• Falling asleep in 30 minutes or less
    • Waking up no more than once per night, and
    • Being awake for 20 minutes or less after initially falling asleep.

    Antioxidants

    Antioxidant nutrients such as vitamin E, selenium, alpha lipoid acid, and vitamin C play an important role in combating oxidative stress. Oxidants are highly reactive chemicals that are produced in the body as a normal byproduct of respiration and need to be neutralized by antioxidants. A build up of oxidants can add stress to the body by causing damage to our cells. Our body naturally produces antioxidants that help to neutralize and reduce oxidative stress. The biggest external sources of antioxidants are fruits and vegetables, but realistically speaking, how many of us are having about 10 servings of this per day? The demand for antioxidants in our body is much greater today than it was even a few decades ago. It is due to oxidative stress that we see the rise in various conditions such as cardiovascular and neurodegenerative diseases. Ensuring adequate levels of antioxidants is essential to maintaining a healthier brain and body.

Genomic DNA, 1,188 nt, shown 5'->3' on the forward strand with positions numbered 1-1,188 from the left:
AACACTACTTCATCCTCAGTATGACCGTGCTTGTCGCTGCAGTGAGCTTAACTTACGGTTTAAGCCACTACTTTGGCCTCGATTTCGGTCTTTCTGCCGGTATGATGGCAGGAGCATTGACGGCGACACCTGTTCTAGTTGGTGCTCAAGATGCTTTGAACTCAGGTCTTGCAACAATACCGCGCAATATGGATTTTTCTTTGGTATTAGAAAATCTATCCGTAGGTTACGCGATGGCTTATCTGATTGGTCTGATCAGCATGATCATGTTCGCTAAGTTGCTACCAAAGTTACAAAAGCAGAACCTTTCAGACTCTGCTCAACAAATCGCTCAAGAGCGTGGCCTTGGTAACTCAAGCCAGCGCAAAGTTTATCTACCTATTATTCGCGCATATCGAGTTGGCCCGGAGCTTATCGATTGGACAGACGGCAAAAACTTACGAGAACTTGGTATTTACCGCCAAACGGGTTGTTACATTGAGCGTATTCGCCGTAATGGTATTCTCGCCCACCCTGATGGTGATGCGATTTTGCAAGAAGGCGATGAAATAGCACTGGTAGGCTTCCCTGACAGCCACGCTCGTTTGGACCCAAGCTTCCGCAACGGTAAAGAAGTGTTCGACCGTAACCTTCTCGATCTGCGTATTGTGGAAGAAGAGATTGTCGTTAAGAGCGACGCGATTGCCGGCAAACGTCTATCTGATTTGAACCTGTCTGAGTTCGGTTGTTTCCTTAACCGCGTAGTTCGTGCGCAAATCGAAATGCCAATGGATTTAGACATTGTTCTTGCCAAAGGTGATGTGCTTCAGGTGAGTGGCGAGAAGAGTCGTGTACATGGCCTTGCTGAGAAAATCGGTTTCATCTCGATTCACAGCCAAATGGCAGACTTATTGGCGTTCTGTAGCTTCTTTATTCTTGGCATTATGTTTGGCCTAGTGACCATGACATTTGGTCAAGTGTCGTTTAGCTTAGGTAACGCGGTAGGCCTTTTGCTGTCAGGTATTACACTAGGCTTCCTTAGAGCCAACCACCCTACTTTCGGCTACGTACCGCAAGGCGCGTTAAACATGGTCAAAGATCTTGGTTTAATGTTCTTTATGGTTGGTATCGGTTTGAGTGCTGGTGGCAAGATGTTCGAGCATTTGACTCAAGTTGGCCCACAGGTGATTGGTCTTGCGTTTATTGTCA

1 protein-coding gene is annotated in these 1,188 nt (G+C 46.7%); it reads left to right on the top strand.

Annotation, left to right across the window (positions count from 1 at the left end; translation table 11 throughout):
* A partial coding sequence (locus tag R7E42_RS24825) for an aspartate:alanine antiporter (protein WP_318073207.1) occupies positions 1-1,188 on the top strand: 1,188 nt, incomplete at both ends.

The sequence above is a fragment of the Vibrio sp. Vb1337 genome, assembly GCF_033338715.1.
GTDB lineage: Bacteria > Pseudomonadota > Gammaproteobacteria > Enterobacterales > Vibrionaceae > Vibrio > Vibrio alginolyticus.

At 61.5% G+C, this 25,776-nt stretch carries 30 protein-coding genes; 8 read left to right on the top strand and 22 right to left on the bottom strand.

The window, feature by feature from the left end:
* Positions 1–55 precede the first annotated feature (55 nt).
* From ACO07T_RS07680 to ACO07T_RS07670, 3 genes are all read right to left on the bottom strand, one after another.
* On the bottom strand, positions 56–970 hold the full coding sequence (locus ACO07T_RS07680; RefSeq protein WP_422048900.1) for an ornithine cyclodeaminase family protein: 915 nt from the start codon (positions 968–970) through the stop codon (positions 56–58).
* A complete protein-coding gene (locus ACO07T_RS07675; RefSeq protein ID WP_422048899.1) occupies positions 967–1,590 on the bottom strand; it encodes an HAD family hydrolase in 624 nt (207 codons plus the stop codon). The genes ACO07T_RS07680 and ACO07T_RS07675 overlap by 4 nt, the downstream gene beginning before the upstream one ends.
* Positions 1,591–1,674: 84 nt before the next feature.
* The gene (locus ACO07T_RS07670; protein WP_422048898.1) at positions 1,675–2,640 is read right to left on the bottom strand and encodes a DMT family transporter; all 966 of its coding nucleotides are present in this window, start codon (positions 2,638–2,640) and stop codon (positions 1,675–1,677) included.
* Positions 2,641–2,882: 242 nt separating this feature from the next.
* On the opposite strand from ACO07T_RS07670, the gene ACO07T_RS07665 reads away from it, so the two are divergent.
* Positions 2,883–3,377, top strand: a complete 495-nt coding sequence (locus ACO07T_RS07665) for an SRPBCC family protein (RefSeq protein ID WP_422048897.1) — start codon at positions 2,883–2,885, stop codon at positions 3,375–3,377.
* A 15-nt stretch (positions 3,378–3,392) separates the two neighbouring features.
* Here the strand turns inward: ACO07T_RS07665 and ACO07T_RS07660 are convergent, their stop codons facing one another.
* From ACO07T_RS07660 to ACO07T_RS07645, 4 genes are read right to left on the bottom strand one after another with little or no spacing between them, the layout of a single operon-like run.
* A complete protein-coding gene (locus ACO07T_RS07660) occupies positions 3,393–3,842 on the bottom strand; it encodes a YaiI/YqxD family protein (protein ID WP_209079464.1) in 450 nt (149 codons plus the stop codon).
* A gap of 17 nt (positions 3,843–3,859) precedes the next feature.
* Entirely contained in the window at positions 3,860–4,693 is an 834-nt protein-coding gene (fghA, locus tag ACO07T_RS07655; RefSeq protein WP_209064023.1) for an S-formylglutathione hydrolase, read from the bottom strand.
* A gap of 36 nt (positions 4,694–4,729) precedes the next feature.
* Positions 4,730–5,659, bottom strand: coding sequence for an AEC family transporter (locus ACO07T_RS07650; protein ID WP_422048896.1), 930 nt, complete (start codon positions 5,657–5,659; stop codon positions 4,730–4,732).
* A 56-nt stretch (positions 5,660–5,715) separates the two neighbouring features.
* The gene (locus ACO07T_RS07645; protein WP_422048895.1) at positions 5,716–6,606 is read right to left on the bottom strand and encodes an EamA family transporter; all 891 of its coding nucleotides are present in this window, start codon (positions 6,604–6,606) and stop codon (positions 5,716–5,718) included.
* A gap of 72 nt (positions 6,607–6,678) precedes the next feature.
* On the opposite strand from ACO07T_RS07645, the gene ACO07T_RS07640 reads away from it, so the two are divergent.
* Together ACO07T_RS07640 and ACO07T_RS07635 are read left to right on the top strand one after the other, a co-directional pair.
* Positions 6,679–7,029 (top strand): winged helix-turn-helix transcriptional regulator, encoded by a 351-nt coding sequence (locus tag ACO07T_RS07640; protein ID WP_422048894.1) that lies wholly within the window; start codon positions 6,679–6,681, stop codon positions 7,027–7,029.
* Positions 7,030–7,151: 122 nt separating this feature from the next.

In summary, there are various factors that can impact our body and lead to issues of poor memory and mental clarity, fatigue, and a lack of concentration. The main reason for some of these symptoms is a stressful lifestyle that creates a myriad of physiological symptoms in your body. With that, your nutritional demand also increases which leads to deficiencies that are at times not completely met by our diet.  It is our job as naturopathic doctors to work with people to get to the root causes of their concerns and to provide the body what it needs to function optimally.